Outdated Regulations Harm Consumers and Workers
|Written by Sheva Diagne|
|Friday, 21 June 2013 14:15|
The Coalition for Sensible Safeguards (CSS) released a report this month detailing several would-be federal regulations currently delayed by bureaucratic logjams. Business interests lobby the White House Office of Information and Regulatory Affairs (OIRA) and draw out the rule-making process with lawsuits and meetings, often forcing OIRA and other agencies to miss important statutory deadlines. Aptly titled “Down the Regulatory Rabbit Hole: How Corporate Influence, Judicial Review and a Lack of Transparency Delay Crucial Rules and Harm the Public,” the report argues for numerous pending rules that would regulate automobile rearview visibility, silica dust exposure levels for construction workers, coal ash waste containment, imported foods, wage standards for homecare workers, energy efficiency standards and consumer financial protections. What holds this seemingly disparate list of demands together is an urgent cry for an effective federal regulatory system that protects workers and consumers from corporate interests.
At a time when the issue of jobs is a high national priority, one proposal around wage standards for homecare workers stands out. Specifically, CSS calls to expand the Fair Labor Standards Act (FLSA) to cover homecare workers, a change that has been under OIRA review for the past two years. Since 1974, homecare workers have been excluded from federal minimum wage and overtime requirements by an exemption intended for casual workers, such as teenage babysitters. However, this rule does not reflect the reality of today’s industry. As CSS reports, homecare is a growing and increasingly formalized industry made up of approximately 2.5 million workers nationally. Outdated labor standards mean that, according to Think Progress, “…many home care workers make below minimum wage and aren’t paid overtime, even if they live with their clients…[and] nearly 40 percent of these workers make so little that they turn to public benefits such as food stamps or Medicaid to get by.”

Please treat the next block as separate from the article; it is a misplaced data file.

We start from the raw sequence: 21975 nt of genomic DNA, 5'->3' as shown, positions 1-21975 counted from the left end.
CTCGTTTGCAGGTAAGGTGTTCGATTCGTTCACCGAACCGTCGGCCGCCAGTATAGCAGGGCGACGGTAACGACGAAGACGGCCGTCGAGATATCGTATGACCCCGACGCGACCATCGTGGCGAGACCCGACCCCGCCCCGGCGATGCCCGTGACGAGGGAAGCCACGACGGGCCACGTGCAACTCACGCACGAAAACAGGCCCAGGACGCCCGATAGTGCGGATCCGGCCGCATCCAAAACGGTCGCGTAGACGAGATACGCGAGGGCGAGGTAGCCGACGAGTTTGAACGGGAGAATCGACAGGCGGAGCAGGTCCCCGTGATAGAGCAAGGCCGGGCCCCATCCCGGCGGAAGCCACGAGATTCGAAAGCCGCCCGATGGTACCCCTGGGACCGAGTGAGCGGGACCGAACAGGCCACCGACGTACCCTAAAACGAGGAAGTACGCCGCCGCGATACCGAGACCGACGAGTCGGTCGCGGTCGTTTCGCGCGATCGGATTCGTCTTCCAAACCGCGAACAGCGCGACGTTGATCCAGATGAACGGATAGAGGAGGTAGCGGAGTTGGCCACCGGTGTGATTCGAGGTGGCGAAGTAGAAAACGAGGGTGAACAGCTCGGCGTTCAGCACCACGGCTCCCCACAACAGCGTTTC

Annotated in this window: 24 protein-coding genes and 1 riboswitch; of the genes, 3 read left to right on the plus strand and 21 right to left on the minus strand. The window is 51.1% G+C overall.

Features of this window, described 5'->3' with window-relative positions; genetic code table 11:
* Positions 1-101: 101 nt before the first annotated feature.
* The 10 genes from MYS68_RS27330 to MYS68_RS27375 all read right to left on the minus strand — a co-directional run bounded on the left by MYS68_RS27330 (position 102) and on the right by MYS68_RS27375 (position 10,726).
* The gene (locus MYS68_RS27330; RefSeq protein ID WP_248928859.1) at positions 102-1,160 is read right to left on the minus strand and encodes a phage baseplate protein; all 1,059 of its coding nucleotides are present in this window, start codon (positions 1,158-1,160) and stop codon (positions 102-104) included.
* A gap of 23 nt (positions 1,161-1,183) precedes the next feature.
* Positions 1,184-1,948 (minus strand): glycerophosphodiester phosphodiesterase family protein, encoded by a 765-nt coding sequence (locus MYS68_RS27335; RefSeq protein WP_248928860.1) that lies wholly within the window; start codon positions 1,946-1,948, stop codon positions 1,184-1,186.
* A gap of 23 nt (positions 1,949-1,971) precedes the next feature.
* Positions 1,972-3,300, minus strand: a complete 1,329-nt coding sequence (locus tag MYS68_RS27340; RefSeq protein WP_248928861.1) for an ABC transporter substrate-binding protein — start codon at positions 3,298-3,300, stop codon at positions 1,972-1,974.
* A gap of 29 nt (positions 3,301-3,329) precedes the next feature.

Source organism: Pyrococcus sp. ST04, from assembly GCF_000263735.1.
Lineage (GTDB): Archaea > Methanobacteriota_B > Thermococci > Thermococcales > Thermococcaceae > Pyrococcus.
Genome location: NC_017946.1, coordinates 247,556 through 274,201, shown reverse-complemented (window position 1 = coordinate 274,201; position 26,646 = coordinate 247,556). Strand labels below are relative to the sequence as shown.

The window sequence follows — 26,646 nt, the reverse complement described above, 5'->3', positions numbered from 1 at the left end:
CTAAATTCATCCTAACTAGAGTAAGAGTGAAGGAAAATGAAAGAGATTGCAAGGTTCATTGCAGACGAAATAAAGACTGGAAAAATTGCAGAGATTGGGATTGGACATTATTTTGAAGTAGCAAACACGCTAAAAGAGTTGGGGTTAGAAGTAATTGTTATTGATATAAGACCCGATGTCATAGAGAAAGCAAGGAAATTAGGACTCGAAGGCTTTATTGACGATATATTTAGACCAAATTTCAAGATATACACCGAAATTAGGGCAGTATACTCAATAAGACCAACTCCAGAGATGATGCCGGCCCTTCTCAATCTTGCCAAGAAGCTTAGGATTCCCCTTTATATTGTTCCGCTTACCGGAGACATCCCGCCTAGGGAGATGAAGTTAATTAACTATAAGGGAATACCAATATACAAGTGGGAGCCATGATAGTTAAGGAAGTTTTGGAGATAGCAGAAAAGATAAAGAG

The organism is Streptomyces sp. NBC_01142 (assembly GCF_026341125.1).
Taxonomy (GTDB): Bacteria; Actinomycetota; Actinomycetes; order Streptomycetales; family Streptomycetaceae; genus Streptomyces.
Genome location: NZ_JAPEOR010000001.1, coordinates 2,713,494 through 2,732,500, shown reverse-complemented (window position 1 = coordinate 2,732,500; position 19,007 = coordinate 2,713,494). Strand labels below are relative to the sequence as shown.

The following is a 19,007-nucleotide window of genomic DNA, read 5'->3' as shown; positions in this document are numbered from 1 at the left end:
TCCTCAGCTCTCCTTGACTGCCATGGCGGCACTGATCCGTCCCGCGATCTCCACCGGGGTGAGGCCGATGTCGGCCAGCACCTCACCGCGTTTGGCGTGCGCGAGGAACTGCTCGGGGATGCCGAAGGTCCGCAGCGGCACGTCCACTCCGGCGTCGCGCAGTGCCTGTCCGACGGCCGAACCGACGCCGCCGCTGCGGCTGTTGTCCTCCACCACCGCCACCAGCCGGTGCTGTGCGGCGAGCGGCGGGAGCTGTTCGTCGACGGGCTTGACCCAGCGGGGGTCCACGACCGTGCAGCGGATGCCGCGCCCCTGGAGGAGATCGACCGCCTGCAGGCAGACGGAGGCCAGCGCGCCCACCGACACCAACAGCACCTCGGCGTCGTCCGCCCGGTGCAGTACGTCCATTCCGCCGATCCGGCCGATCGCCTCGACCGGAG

Prospects for homecare workers at the state level are mixed. While many homecare workers are protected by state minimum wage and overtime laws, 28 states have no such mandates. According to the Paraprofessional Health Institute and National Employment Law Project, in 2010, 15 states granted specific wage and overtime rights to homecare workers while seven states had wage minimums without overtime coverage. Moreover, many of the state wage and overtime protections exclude certain workers such as “personal attendants” and those employed directly by private households.
In the great state of California, approximately 360,000 largely unionized homecare workers are employed by In-Home Supportive Services, a state program subsiding homecare services for around 450,000 elderly, blind, and disabled residents. Since California already extends minimum wage requirements to homecare workers, revising the FLSA would impose new overtime rules on California, costing what detractors estimate at $150 million per year. Among them is California’s Governor Jerry Brown, who the Los Angeles Times reports would likely respond to the new rule by limiting the hours state homecare workers may work, effectively cutting the amount of care beneficiaries receive and pitting advocates for the disabled against labor.
As with the case of homecare workers and the FLSA, our regulatory system speaks to our national values. Rather than pay the true price of elder care, energy, construction, etc., we often opt for the absolute cheapest goods and services. Never mind the external costs to workers and consumers. A strong regulatory system lifts those costs off the backs of our neighbors, protects us from similar harm, and makes us all better off.